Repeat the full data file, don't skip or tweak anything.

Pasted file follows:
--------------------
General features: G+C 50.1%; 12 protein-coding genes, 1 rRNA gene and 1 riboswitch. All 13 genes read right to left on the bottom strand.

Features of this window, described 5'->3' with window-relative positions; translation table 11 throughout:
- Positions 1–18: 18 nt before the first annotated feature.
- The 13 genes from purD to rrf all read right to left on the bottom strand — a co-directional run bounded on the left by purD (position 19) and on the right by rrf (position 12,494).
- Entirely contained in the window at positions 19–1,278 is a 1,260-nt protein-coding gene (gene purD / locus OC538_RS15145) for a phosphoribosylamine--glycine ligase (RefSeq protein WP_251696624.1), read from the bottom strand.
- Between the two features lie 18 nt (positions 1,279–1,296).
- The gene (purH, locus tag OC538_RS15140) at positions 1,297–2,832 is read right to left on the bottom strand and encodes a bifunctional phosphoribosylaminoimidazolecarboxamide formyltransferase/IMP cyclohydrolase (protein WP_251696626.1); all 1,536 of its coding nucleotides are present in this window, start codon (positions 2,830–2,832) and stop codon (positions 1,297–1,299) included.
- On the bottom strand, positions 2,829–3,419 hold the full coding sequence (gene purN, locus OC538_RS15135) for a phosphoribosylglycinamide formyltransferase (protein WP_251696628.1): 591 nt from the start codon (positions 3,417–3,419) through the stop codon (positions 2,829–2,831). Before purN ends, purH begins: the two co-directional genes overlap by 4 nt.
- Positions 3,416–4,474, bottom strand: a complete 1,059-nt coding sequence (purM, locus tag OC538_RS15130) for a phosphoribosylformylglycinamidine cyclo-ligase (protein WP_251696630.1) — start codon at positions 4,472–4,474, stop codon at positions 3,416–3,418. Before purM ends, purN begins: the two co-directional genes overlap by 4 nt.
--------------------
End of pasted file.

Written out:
General features: G+C 50.1%; 12 protein-coding genes, 1 rRNA gene and 1 riboswitch. All 13 genes read right to left on the bottom strand.

Features of this window, described 5'->3' with window-relative positions; translation table 11 throughout:
- Positions 1–18: 18 nt before the first annotated feature.
- The 13 genes from purD to rrf all read right to left on the bottom strand — a co-directional run bounded on the left by purD (position 19) and on the right by rrf (position 12,494).
- Entirely contained in the window at positions 19–1,278 is a 1,260-nt protein-coding gene (gene purD / locus OC538_RS15145) for a phosphoribosylamine--glycine ligase (RefSeq protein WP_251696624.1), read from the bottom strand.
- Between the two features lie 18 nt (positions 1,279–1,296).
- The gene (purH, locus tag OC538_RS15140) at positions 1,297–2,832 is read right to left on the bottom strand and encodes a bifunctional phosphoribosylaminoimidazolecarboxamide formyltransferase/IMP cyclohydrolase (protein WP_251696626.1); all 1,536 of its coding nucleotides are present in this window, start codon (positions 2,830–2,832) and stop codon (positions 1,297–1,299) included.
- On the bottom strand, positions 2,829–3,419 hold the full coding sequence (gene purN, locus OC538_RS15135) for a phosphoribosylglycinamide formyltransferase (protein WP_251696628.1): 591 nt from the start codon (positions 3,417–3,419) through the stop codon (positions 2,829–2,831). Before purN ends, purH begins: the two co-directional genes overlap by 4 nt.
- Positions 3,416–4,474, bottom strand: a complete 1,059-nt coding sequence (purM, locus tag OC538_RS15130) for a phosphoribosylformylglycinamidine cyclo-ligase (protein WP_251696630.1) — start codon at positions 4,472–4,474, stop codon at positions 3,416–3,418. Before purM ends, purN begins: the two co-directional genes overlap by 4 nt.